Jan 09, 2018
By Jane Brown
Researchers say early onset heart disease may be a combination of family history, dominant genes, and bad habits. But it may also be that multiple genes can act with other genes to influence disease.
These weaker genes are found in greater density in individuals with early onset heart disease, leading a question — should this “polygenic” risk be a screening tool for everyone?
The authors of a paper pending publication in Cardiovascular Genetics were able to identify genotypes from over 100 thousand individuals in the U-K to calculate a genetic risk score for early onset heart disease.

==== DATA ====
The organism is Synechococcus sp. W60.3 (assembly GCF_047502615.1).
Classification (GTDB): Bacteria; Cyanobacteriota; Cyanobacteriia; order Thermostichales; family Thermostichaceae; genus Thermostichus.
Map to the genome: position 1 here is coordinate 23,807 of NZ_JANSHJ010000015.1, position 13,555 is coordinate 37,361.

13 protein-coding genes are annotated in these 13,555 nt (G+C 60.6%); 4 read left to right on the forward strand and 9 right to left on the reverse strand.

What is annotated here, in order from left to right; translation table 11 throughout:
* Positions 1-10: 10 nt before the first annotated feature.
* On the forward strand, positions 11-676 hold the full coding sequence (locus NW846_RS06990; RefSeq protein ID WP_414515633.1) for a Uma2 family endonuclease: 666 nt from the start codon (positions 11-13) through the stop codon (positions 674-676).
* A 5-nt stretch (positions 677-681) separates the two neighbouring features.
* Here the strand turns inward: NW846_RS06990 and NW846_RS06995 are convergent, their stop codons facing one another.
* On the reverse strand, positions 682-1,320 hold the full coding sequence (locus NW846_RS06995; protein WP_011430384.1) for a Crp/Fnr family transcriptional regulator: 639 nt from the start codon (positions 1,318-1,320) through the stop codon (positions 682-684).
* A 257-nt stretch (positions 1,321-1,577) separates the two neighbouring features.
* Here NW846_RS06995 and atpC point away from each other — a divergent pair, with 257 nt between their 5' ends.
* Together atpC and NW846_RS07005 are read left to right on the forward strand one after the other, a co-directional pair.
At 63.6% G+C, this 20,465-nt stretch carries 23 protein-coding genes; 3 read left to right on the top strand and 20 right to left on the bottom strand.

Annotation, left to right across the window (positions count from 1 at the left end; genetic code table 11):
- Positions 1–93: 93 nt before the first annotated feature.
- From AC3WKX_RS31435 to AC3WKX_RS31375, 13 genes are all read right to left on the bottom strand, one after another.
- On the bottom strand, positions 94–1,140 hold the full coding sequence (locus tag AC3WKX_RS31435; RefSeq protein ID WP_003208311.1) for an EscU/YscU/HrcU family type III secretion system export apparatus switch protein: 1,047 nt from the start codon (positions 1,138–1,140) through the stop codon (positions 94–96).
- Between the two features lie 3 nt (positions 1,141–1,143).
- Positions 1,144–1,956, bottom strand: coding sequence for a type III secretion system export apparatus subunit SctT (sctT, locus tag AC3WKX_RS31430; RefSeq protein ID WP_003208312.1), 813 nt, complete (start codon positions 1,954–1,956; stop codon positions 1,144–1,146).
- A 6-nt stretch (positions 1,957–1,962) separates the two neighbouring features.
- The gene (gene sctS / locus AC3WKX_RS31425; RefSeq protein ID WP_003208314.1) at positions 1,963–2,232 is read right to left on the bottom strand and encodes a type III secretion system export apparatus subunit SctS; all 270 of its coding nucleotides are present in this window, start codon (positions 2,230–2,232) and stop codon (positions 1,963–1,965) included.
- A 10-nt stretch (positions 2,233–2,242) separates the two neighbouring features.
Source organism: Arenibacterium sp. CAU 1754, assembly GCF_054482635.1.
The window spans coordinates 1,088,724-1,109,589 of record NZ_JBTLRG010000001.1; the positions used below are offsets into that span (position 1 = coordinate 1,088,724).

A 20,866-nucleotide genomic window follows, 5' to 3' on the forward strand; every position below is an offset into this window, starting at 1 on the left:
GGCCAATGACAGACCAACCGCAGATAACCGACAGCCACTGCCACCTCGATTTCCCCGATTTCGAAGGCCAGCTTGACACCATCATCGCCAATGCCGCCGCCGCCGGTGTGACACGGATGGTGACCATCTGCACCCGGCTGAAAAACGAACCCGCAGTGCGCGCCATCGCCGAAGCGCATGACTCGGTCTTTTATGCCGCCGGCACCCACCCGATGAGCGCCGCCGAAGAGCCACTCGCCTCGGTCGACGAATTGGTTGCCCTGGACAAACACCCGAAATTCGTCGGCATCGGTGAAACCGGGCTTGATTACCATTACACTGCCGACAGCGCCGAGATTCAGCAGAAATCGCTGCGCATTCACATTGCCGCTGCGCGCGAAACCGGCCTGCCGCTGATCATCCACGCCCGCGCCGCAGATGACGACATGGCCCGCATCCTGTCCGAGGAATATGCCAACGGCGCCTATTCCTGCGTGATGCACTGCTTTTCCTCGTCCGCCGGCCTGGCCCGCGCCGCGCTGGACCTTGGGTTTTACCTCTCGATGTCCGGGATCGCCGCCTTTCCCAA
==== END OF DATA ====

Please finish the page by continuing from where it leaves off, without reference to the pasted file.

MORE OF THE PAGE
They found the effect of these weaker genes on developing early heart disease remained similar after adjustment for age, gender, BMI, waist-to-hip ratio, smoking, high blood pressure, diabetes, and first degree family history of heart disease.
But risk factors like smoking and poor diet were more likely to contribute to early coronary artery disease, along with genetic risk variants.
You can read about the research in Circulation; Genomic and Precision Medicine Journal.
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